The paper was published in the journal Natural Products Reports. It is the work of researchers from the University of North Carolina Greensboro, Washington State University, and the City of Hope Cancer Center.
Challenge of choosing the right stuff
Industry experts often opine that some researchers don’t seem to understand the challenges of natural products. It’s far more complicated than merely selecting the right product from a validated chemical supplier. In some cases broad conclusions have been drawn from research conducted with poorly characterized materials or materials that don’t reflect what’s available in the marketplace, these experts have complained.
The present paper, titled “Selection and characterization of botanical natural products for research studies: a NaPDI center recommended approach,” is an attempt to address those concerns.
“Botanical natural products are inherently complex mixtures, with composition that differs depending on myriad factors including variability in genetics, cultivation conditions, and processing methods. Unfortunately, many studies of botanical natural products are carried out with poorly characterized study material, such that the results are irreproducible and difficult to interpret. This review provides recommended approaches for addressing the critical questions that researchers must address prior to in vitro or in vivo (including clinical) evaluation of botanical natural products,” the authors wrote.
Matching test material to marketplace
The authors recommend that researchers conduct a literature search prior to selecting their study material to find out how consumers are using the product in the marketplace. This can help insure the form of the botanical that is studies best matches what’s relevant to the market.
They also include sections on preparing or purchasing study materials, including the importance of voucher specimens and validated botanical reference materials.
The paper delves into the importance of proper authentication of the study material. That includes discussion of DNA techniques, the use of chemical fingerprints and metabolomic studies using MS and NMR tools. There is also a lengthy outline of adulteration concerns and how to look for common adulterants that might be present in a research sample. The authors conclude with a list of 13 best practices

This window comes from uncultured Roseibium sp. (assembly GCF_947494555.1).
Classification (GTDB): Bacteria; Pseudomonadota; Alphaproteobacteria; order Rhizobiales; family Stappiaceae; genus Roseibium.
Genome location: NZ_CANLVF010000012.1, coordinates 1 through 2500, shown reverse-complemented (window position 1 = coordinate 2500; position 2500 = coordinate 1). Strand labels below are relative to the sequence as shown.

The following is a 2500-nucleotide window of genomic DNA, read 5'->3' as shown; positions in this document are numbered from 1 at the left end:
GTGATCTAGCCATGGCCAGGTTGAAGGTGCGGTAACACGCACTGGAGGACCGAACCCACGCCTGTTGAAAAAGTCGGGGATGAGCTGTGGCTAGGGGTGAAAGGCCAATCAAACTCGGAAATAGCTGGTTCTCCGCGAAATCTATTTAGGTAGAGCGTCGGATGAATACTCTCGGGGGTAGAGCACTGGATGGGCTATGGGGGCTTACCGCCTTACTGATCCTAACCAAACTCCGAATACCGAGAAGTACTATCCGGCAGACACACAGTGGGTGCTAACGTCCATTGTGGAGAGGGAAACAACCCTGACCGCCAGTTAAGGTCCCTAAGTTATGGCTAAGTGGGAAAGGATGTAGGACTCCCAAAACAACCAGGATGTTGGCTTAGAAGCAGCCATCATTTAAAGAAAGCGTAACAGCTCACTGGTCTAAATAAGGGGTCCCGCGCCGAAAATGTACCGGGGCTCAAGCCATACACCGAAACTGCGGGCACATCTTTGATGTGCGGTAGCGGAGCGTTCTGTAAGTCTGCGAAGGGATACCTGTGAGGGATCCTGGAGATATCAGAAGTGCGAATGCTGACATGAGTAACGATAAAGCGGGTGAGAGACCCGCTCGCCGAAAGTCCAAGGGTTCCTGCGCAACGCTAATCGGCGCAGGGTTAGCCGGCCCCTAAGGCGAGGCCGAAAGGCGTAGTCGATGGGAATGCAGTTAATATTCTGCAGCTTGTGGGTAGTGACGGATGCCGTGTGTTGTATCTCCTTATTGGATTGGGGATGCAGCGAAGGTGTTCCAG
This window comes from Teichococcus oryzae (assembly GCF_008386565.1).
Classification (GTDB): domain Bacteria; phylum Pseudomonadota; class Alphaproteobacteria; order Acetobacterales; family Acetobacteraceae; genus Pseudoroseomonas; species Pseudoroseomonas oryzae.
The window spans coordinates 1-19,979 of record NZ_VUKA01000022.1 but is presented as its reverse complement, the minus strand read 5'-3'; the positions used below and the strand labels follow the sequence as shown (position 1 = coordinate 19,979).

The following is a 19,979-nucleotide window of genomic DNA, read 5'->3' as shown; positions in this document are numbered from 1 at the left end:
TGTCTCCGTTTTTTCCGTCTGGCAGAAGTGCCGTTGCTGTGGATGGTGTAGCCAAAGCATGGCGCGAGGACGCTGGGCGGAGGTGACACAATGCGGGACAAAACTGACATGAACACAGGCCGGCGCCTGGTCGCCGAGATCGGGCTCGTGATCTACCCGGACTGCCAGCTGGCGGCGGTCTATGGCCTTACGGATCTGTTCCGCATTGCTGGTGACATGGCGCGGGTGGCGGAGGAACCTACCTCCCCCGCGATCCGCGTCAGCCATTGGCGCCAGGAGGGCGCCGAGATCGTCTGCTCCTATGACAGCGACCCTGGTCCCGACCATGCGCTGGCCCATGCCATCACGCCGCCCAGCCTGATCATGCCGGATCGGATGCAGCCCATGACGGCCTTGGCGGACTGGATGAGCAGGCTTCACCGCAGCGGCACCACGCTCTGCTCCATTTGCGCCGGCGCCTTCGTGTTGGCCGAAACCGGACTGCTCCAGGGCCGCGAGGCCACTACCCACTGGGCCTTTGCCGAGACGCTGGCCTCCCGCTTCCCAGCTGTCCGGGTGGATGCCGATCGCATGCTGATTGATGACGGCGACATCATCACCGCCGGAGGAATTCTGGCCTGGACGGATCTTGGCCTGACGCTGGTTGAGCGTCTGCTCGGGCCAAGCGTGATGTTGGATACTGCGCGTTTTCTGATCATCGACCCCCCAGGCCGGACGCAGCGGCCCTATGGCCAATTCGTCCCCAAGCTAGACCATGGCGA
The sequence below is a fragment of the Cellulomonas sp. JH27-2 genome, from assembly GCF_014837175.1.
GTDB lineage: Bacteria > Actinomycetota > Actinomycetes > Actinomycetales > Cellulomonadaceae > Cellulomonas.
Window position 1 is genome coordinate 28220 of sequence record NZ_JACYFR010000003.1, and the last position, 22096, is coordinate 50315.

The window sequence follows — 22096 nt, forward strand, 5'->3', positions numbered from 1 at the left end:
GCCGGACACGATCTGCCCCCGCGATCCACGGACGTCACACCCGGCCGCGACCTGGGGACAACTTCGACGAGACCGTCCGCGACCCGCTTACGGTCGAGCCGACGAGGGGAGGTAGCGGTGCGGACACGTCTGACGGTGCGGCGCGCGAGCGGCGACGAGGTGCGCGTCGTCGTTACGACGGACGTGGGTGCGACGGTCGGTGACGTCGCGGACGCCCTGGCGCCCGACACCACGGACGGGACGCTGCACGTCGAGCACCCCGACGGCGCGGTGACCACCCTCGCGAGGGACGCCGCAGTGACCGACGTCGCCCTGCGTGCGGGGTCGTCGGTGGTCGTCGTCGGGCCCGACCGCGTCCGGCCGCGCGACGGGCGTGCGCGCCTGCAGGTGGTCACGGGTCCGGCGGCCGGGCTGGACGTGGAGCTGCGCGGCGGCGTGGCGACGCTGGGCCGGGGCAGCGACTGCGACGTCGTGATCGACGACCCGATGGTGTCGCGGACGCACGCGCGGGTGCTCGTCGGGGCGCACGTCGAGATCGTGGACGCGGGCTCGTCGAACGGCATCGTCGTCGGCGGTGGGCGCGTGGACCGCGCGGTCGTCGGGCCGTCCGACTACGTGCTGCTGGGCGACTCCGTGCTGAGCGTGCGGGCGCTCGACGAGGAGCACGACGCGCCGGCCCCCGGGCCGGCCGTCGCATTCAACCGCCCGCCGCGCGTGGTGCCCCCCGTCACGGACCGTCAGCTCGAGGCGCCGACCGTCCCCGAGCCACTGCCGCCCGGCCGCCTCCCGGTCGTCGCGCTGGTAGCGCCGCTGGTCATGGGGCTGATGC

“It is our expectation that consideration of the topics addressed herein will enable the design of rigorous and reproducible studies with complex botanical natural products, and prevent the wasted time, funds, and effort that goes into studies where product selection has not been carefully considered,” they wrote.
ABC: Paper provides good overview of issues
Stefan Gafner, PhD, chief science officer of the American Botanical Council, said the paper would likely be a good first step for researchers entering the field.
“It’s a great overview of the questions that somebody getting into botanical research should ask themselves,” Gafner told NutraIngredients-USA.
“As such I think it’s a very helpful publication for what people should do if they want to get a representative sample. The National Toxicology Program, for example, has been criticized in the past for choosing materials that were not representative of what the major products are that are on the market,” he said.
For example, an NTP report on carcinogenic effects associated with ginkgo called into question the nature of the material the researchers had purchased from a Chinese supplier. That uncertainty caused FDA to reject a request from the Center for Science in the Public Interest to ban ginkgo supplements.
Source: Natural Products Reports
Selection and characterization of botanical natural products for research studies: a NaPDI center recommended approach
25 Jan 2019 10.1039/C8NP00065D
Authors: Kellogg JJ, et al.